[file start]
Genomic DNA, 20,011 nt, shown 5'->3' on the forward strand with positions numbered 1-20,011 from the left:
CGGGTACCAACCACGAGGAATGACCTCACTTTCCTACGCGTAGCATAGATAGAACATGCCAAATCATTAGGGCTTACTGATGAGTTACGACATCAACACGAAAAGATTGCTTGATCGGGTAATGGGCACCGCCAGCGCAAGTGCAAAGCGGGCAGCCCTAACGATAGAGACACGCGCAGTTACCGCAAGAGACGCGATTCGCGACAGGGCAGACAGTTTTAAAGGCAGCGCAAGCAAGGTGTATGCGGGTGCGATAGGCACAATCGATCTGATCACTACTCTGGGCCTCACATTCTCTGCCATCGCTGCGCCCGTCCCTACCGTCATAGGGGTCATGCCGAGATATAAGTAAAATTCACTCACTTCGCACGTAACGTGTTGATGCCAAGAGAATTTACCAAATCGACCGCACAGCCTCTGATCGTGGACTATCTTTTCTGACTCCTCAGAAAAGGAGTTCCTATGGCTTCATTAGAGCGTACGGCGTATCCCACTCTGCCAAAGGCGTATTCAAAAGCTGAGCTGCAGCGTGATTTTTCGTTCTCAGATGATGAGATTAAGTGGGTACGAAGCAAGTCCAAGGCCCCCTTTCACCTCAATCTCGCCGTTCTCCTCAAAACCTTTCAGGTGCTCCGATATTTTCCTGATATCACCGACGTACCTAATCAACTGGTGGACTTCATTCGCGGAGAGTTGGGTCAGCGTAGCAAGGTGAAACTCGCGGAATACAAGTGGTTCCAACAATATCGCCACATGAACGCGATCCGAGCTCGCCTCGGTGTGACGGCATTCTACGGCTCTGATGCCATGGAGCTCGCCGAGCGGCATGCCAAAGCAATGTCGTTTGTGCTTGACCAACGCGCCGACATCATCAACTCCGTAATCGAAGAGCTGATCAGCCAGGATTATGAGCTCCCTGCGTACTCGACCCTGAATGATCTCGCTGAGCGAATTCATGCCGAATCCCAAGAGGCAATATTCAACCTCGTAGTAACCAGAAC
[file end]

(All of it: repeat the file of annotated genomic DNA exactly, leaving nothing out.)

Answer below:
Genomic DNA, 20,011 nt, shown 5'->3' on the forward strand with positions numbered 1-20,011 from the left:
CGGGTACCAACCACGAGGAATGACCTCACTTTCCTACGCGTAGCATAGATAGAACATGCCAAATCATTAGGGCTTACTGATGAGTTACGACATCAACACGAAAAGATTGCTTGATCGGGTAATGGGCACCGCCAGCGCAAGTGCAAAGCGGGCAGCCCTAACGATAGAGACACGCGCAGTTACCGCAAGAGACGCGATTCGCGACAGGGCAGACAGTTTTAAAGGCAGCGCAAGCAAGGTGTATGCGGGTGCGATAGGCACAATCGATCTGATCACTACTCTGGGCCTCACATTCTCTGCCATCGCTGCGCCCGTCCCTACCGTCATAGGGGTCATGCCGAGATATAAGTAAAATTCACTCACTTCGCACGTAACGTGTTGATGCCAAGAGAATTTACCAAATCGACCGCACAGCCTCTGATCGTGGACTATCTTTTCTGACTCCTCAGAAAAGGAGTTCCTATGGCTTCATTAGAGCGTACGGCGTATCCCACTCTGCCAAAGGCGTATTCAAAAGCTGAGCTGCAGCGTGATTTTTCGTTCTCAGATGATGAGATTAAGTGGGTACGAAGCAAGTCCAAGGCCCCCTTTCACCTCAATCTCGCCGTTCTCCTCAAAACCTTTCAGGTGCTCCGATATTTTCCTGATATCACCGACGTACCTAATCAACTGGTGGACTTCATTCGCGGAGAGTTGGGTCAGCGTAGCAAGGTGAAACTCGCGGAATACAAGTGGTTCCAACAATATCGCCACATGAACGCGATCCGAGCTCGCCTCGGTGTGACGGCATTCTACGGCTCTGATGCCATGGAGCTCGCCGAGCGGCATGCCAAAGCAATGTCGTTTGTGCTTGACCAACGCGCCGACATCATCAACTCCGTAATCGAAGAGCTGATCAGCCAGGATTATGAGCTCCCTGCGTACTCGACCCTGAATGATCTCGCTGAGCGAATTCATGCCGAATCCCAAGAGGCAATATTCAACCTCGTAGTAACCAGAAC